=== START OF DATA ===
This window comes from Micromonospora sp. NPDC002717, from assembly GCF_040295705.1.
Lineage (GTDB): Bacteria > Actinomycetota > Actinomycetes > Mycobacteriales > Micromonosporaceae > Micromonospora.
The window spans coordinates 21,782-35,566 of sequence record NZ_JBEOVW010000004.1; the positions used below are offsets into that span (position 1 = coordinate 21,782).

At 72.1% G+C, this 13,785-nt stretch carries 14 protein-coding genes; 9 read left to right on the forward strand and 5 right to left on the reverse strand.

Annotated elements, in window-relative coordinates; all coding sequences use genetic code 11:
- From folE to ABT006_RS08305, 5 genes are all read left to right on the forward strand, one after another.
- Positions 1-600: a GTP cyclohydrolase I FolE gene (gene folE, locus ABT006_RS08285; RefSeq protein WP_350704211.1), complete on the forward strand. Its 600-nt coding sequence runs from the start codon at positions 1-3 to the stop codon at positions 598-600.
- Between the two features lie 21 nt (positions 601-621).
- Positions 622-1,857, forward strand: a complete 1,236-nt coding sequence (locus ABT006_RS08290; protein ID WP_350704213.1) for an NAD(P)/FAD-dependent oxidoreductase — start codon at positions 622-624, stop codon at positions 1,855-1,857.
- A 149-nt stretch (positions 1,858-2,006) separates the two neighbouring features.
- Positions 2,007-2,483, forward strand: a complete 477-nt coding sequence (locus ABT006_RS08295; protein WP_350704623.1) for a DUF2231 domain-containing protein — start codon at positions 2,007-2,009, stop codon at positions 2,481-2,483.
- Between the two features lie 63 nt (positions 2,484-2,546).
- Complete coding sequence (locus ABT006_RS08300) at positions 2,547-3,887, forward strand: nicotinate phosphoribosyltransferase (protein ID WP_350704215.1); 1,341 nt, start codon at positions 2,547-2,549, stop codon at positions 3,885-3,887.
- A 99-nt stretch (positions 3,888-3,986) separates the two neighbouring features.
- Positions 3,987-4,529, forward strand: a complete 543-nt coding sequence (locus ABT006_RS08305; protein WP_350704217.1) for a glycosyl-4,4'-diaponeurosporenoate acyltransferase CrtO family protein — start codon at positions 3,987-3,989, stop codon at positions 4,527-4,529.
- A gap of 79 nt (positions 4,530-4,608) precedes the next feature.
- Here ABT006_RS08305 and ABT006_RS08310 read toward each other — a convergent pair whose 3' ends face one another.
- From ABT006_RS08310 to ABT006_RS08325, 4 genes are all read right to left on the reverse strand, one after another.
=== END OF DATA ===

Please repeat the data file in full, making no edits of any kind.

This window comes from Micromonospora sp. NPDC002717, from assembly GCF_040295705.1.
Lineage (GTDB): Bacteria > Actinomycetota > Actinomycetes > Mycobacteriales > Micromonosporaceae > Micromonospora.
The window spans coordinates 21,782-35,566 of sequence record NZ_JBEOVW010000004.1; the positions used below are offsets into that span (position 1 = coordinate 21,782).

At 72.1% G+C, this 13,785-nt stretch carries 14 protein-coding genes; 9 read left to right on the forward strand and 5 right to left on the reverse strand.

Annotated elements, in window-relative coordinates; all coding sequences use genetic code 11:
- From folE to ABT006_RS08305, 5 genes are all read left to right on the forward strand, one after another.
- Positions 1-600: a GTP cyclohydrolase I FolE gene (gene folE, locus ABT006_RS08285; RefSeq protein WP_350704211.1), complete on the forward strand. Its 600-nt coding sequence runs from the start codon at positions 1-3 to the stop codon at positions 598-600.
- Between the two features lie 21 nt (positions 601-621).
- Positions 622-1,857, forward strand: a complete 1,236-nt coding sequence (locus ABT006_RS08290; protein ID WP_350704213.1) for an NAD(P)/FAD-dependent oxidoreductase — start codon at positions 622-624, stop codon at positions 1,855-1,857.
- A 149-nt stretch (positions 1,858-2,006) separates the two neighbouring features.
- Positions 2,007-2,483, forward strand: a complete 477-nt coding sequence (locus ABT006_RS08295; protein WP_350704623.1) for a DUF2231 domain-containing protein — start codon at positions 2,007-2,009, stop codon at positions 2,481-2,483.
- Between the two features lie 63 nt (positions 2,484-2,546).
- Complete coding sequence (locus ABT006_RS08300) at positions 2,547-3,887, forward strand: nicotinate phosphoribosyltransferase (protein ID WP_350704215.1); 1,341 nt, start codon at positions 2,547-2,549, stop codon at positions 3,885-3,887.
- A 99-nt stretch (positions 3,888-3,986) separates the two neighbouring features.
- Positions 3,987-4,529, forward strand: a complete 543-nt coding sequence (locus ABT006_RS08305; protein WP_350704217.1) for a glycosyl-4,4'-diaponeurosporenoate acyltransferase CrtO family protein — start codon at positions 3,987-3,989, stop codon at positions 4,527-4,529.
- A gap of 79 nt (positions 4,530-4,608) precedes the next feature.
- Here ABT006_RS08305 and ABT006_RS08310 read toward each other — a convergent pair whose 3' ends face one another.
- From ABT006_RS08310 to ABT006_RS08325, 4 genes are all read right to left on the reverse strand, one after another.